Chemistry Related
Chemistry Related
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Dr. Alex Ignatiev
College of Natural Sciences & Mathematics
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Imagine a power source so small, yet so efficient, that it could make cumbersome power plants virtually obsolete while lowering your electric bill.
As the director of the University of Houston Center for Advanced Materials (CAM), Alex Ignatiev, distinguished university professor of physics, chemistry, and electrical and computer engineering is working on thin film solid oxide fuel cells (SOFCs) whose potential uses range from matters of defense and space travel, to driving forces in the consumer market that include computers and electricity.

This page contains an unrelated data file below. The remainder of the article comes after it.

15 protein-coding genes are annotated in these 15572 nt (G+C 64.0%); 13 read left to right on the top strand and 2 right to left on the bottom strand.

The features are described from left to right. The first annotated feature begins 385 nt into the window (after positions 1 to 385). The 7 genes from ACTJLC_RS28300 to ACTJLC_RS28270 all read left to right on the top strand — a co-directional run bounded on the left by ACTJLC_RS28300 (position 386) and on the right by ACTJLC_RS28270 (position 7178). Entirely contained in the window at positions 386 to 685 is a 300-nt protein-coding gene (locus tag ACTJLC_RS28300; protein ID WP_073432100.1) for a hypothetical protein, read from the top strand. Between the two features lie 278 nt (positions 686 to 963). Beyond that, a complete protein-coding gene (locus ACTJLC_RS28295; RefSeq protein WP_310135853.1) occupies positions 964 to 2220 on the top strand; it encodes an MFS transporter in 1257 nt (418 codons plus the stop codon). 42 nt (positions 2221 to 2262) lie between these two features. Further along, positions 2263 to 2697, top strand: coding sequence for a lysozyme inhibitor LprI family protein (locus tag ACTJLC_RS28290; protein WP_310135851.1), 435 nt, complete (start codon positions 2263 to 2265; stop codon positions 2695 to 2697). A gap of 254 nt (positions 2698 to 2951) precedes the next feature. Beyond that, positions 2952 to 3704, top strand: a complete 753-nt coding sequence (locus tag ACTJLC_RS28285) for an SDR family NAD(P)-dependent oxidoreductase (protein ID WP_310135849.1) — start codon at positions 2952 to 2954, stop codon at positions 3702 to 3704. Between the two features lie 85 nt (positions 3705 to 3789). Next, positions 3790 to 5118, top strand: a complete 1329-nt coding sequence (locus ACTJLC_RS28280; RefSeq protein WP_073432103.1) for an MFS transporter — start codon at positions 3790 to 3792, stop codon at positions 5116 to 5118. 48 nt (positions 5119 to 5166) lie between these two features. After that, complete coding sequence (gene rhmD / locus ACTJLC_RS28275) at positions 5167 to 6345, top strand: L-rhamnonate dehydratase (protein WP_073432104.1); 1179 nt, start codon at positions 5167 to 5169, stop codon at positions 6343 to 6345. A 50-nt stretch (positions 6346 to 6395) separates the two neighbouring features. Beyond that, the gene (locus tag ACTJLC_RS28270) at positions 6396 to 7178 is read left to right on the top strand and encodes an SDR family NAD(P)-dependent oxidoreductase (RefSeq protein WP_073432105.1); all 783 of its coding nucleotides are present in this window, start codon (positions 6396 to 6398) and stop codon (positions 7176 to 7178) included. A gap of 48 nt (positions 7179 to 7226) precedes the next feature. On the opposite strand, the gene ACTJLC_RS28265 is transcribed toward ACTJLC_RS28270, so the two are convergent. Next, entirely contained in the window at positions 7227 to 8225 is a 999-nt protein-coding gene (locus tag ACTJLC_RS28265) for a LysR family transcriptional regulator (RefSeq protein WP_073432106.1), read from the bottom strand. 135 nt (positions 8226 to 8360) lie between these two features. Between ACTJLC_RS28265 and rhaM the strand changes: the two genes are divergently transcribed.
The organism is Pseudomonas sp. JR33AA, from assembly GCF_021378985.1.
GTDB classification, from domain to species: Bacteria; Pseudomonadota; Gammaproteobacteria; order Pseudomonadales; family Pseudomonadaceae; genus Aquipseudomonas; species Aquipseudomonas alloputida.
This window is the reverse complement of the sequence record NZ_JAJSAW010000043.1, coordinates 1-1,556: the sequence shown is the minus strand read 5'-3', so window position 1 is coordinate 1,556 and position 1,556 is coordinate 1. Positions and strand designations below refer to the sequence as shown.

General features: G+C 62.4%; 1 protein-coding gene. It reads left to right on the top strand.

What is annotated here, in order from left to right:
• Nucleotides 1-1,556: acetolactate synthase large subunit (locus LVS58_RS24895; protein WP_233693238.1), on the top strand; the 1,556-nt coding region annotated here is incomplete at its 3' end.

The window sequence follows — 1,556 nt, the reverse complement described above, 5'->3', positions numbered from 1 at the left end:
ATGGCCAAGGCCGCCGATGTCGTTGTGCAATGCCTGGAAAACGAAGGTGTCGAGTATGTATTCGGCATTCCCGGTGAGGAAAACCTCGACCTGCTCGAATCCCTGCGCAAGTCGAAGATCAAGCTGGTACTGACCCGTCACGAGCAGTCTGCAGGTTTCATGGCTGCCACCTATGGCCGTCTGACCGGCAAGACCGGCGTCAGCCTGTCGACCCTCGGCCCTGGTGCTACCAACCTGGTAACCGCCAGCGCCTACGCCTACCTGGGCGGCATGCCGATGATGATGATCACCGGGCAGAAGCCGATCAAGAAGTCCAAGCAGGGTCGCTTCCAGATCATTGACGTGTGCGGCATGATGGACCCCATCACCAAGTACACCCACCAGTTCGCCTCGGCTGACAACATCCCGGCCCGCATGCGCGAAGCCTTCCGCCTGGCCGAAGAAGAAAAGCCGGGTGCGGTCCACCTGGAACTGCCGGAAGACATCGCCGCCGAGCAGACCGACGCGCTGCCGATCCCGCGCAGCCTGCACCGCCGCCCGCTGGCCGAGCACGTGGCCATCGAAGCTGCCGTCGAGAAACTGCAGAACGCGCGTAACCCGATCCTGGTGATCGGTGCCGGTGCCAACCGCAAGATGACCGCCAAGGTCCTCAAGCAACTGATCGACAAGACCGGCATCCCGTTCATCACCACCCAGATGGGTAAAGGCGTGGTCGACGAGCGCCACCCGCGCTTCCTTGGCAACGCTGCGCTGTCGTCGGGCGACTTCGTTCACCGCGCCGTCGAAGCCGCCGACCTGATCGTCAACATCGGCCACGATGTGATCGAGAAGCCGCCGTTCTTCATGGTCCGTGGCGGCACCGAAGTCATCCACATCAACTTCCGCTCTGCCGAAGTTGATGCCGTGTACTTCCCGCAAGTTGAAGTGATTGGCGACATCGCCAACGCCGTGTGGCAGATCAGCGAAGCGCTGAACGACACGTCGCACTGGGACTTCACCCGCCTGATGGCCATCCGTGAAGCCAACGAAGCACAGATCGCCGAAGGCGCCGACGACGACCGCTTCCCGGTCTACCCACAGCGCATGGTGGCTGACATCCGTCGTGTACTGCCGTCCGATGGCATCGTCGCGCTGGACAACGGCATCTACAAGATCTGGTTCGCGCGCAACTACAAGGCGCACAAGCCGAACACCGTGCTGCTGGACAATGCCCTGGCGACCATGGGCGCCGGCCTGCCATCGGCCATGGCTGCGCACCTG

Traditional fuel cells can take up an entire room, but the CAM thin film SOFCs have active layers of only one micron thick—the equivalent of about one-hundredth of a human hair—dropping their operating temperature by nearly 550°C and making them ideal for a range of applications, where weight and size are factors, such as laptop computers and spacesuits.
“While there are a number of fuel cell research programs at the university,” said Ignatiev, “ours focuses on the application of thin film science and technology to gain the benefits of efficiency and low cost.”
© University of Houston 2005